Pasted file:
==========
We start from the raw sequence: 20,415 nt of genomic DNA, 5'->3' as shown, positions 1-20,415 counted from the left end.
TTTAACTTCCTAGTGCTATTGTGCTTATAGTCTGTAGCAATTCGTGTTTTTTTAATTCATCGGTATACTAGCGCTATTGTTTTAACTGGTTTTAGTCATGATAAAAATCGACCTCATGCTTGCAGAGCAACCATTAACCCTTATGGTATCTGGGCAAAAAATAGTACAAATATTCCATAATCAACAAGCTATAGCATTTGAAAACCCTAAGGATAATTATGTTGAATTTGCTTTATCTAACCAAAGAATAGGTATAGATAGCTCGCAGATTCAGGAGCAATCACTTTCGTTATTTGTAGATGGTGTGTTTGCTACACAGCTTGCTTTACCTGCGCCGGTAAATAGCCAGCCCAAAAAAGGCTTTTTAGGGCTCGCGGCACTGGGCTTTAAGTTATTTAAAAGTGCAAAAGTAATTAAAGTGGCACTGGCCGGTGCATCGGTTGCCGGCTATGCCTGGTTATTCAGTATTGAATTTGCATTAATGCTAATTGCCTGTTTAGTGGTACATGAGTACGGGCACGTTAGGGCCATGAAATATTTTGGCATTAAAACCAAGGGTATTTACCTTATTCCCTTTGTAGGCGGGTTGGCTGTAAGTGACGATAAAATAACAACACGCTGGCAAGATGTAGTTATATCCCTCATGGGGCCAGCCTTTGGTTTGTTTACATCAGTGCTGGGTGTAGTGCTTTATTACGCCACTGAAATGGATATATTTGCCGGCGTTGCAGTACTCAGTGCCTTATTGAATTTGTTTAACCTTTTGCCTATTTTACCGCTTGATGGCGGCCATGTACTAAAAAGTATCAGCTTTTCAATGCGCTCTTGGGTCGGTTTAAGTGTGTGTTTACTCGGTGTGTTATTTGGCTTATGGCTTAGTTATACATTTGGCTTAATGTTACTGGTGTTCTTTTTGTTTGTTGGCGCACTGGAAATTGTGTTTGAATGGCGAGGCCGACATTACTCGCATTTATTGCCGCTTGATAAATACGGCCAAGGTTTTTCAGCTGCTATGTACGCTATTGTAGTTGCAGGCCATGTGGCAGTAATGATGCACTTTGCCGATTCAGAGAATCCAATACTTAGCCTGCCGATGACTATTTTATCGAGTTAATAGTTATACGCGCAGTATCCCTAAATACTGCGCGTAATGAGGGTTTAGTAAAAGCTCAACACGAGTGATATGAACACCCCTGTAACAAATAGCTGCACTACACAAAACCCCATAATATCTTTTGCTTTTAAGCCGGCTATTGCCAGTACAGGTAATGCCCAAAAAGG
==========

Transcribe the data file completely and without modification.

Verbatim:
We start from the raw sequence: 20,415 nt of genomic DNA, 5'->3' as shown, positions 1-20,415 counted from the left end.
TTTAACTTCCTAGTGCTATTGTGCTTATAGTCTGTAGCAATTCGTGTTTTTTTAATTCATCGGTATACTAGCGCTATTGTTTTAACTGGTTTTAGTCATGATAAAAATCGACCTCATGCTTGCAGAGCAACCATTAACCCTTATGGTATCTGGGCAAAAAATAGTACAAATATTCCATAATCAACAAGCTATAGCATTTGAAAACCCTAAGGATAATTATGTTGAATTTGCTTTATCTAACCAAAGAATAGGTATAGATAGCTCGCAGATTCAGGAGCAATCACTTTCGTTATTTGTAGATGGTGTGTTTGCTACACAGCTTGCTTTACCTGCGCCGGTAAATAGCCAGCCCAAAAAAGGCTTTTTAGGGCTCGCGGCACTGGGCTTTAAGTTATTTAAAAGTGCAAAAGTAATTAAAGTGGCACTGGCCGGTGCATCGGTTGCCGGCTATGCCTGGTTATTCAGTATTGAATTTGCATTAATGCTAATTGCCTGTTTAGTGGTACATGAGTACGGGCACGTTAGGGCCATGAAATATTTTGGCATTAAAACCAAGGGTATTTACCTTATTCCCTTTGTAGGCGGGTTGGCTGTAAGTGACGATAAAATAACAACACGCTGGCAAGATGTAGTTATATCCCTCATGGGGCCAGCCTTTGGTTTGTTTACATCAGTGCTGGGTGTAGTGCTTTATTACGCCACTGAAATGGATATATTTGCCGGCGTTGCAGTACTCAGTGCCTTATTGAATTTGTTTAACCTTTTGCCTATTTTACCGCTTGATGGCGGCCATGTACTAAAAAGTATCAGCTTTTCAATGCGCTCTTGGGTCGGTTTAAGTGTGTGTTTACTCGGTGTGTTATTTGGCTTATGGCTTAGTTATACATTTGGCTTAATGTTACTGGTGTTCTTTTTGTTTGTTGGCGCACTGGAAATTGTGTTTGAATGGCGAGGCCGACATTACTCGCATTTATTGCCGCTTGATAAATACGGCCAAGGTTTTTCAGCTGCTATGTACGCTATTGTAGTTGCAGGCCATGTGGCAGTAATGATGCACTTTGCCGATTCAGAGAATCCAATACTTAGCCTGCCGATGACTATTTTATCGAGTTAATAGTTATACGCGCAGTATCCCTAAATACTGCGCGTAATGAGGGTTTAGTAAAAGCTCAACACGAGTGATATGAACACCCCTGTAACAAATAGCTGCACTACACAAAACCCCATAATATCTTTTGCTTTTAAGCCGGCTATTGCCAGTACAGGTAATGCCCAAAAAGG